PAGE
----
More than 8,500 firefighters were battling six blazes across Southern California on Sunday. The largest, the Thomas fire, remained out of control and made its way from Ventura County into Santa Barbara County, burning more than 170,000 acres and 710 buildings. Officials ordered evacuations in parts of the wealthy coastal towns of Carpinteria and Montecito and warned that all residents should be prepared to flee.
The fire in northern San Diego County had been 60 percent contained by Sunday morning, but officials said that strong winds could easily rekindle the flames. After touring Ventura on Saturday, Gov. Jerry Brown blamed climate change for the growth and strength of wildfires.
“This could be something that happens every year or every few years,” he said. “We’re about to have a firefighting Christmas.” (BEGIN OPTIONAL TRIM.) It will not be the first holiday tinged by smoke at St. Gregory the Great, a Catholic church in Scripps Ranch. In 2003, an early Sunday Mass ended with cellphones buzzing as people realized their homes were in the path of the fast-moving fire. Many fled their homes assuming they would be back within hours, but instead were forced out for weeks.
The church soon became a hub for victims, as volunteers set up dozens of tents in the parking lot to hand out clothes, food, baby bottles, anything that might be useful. One volunteer batted down the idea of giving out Christmas trees, since many people had no place to put them.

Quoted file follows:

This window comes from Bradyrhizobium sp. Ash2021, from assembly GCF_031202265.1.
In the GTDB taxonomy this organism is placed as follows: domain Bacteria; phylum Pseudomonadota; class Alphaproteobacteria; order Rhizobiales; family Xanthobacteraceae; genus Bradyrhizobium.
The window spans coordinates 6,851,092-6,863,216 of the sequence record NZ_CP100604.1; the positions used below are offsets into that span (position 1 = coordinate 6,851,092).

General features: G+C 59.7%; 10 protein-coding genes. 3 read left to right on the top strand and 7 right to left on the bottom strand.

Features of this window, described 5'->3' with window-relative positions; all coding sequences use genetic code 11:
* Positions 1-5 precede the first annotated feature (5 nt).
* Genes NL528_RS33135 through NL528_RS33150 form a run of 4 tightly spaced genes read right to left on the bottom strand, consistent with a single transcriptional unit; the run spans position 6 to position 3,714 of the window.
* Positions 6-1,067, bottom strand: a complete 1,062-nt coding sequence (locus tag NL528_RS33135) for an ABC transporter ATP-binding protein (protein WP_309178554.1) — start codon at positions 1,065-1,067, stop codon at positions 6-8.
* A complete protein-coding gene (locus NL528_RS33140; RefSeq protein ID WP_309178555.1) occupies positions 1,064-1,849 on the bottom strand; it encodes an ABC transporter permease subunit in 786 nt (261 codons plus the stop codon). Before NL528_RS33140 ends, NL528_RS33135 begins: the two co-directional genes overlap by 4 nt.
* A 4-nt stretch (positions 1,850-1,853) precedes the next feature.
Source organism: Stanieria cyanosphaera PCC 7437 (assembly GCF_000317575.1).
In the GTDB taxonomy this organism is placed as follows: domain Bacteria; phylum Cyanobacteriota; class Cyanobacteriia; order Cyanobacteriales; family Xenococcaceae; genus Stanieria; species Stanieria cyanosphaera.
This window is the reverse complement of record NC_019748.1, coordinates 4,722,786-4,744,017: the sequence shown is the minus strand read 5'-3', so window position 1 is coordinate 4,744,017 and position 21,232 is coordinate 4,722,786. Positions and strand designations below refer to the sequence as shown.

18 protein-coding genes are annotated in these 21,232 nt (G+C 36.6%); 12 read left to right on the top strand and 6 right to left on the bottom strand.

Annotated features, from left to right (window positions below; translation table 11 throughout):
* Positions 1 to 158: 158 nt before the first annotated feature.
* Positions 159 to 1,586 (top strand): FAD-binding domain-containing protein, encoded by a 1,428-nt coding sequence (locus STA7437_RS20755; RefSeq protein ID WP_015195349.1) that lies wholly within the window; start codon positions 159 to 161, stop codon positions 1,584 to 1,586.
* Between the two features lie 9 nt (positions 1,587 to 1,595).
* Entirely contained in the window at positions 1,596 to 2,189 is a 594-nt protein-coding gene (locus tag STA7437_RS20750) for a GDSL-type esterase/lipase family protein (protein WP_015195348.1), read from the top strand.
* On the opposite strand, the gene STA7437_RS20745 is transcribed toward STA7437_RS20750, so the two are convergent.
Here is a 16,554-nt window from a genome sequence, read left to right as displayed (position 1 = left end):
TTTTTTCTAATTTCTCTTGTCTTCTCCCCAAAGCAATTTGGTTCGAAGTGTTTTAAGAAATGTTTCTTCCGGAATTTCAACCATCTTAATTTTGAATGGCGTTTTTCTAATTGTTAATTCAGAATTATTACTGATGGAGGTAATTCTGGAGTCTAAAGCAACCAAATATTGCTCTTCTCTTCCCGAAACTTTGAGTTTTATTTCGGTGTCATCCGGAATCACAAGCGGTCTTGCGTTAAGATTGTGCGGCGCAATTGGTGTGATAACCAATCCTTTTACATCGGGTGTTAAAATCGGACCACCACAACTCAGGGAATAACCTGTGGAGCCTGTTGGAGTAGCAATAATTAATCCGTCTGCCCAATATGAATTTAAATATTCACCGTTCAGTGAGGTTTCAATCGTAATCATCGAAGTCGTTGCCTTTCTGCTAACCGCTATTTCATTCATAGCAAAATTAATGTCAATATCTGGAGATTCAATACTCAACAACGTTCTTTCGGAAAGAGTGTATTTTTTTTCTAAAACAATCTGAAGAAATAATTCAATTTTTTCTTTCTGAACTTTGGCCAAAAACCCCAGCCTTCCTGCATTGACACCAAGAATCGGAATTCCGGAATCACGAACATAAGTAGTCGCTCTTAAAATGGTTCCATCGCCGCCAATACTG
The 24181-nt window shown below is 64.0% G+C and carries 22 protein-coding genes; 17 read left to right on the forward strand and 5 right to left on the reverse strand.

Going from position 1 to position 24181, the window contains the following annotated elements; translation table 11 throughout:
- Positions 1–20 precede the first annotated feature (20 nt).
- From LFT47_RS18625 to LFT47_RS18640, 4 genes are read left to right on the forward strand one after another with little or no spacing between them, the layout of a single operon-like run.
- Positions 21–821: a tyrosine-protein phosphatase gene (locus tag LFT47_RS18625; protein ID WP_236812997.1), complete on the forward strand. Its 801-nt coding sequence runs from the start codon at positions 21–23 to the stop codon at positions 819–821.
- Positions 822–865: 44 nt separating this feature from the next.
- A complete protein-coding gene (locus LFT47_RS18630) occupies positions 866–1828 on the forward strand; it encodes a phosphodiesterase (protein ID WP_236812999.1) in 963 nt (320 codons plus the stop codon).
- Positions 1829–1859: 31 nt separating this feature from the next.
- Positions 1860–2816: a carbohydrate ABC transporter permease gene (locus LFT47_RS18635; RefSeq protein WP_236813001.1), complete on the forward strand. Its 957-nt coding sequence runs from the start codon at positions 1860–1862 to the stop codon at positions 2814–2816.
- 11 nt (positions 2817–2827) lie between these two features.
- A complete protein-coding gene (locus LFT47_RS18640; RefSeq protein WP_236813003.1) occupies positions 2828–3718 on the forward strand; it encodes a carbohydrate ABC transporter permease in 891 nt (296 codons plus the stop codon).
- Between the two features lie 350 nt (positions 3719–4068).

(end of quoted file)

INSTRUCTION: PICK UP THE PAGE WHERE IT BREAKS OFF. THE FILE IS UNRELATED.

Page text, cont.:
(END OPTIONAL TRIM.) The 2003 fire eventually burned more than 280,000 acres, destroyed more than 2,200 houses and killed 15 people in San Diego County, one of the largest wildfires in state history. It hopscotched across and within neighborhoods, scorching some homes while leaving others untouched.
“We wanted a sense of normalcy as soon as possible,” said Cynthia Collins, who considers her family of seven blessed because their home suffered only smoke damage. “But we might have tried too quickly. It’s not the same normal.” (BEGIN OPTIONAL TRIM.) Collins said that she saw relationships of dozens of her neighbors destroyed in the aftermath of the fire, as they argued over what rebuilt homes would look like or whether residents with wood fences were to blame. Many couples divorced under the stress, she said, and she blames the lingering effect of the smoke for children and young adults suffering from cancer. She anxiously thought of it again this week, coughing on smoke just days after doctors said a lump in her daughter’s thyroid was benign.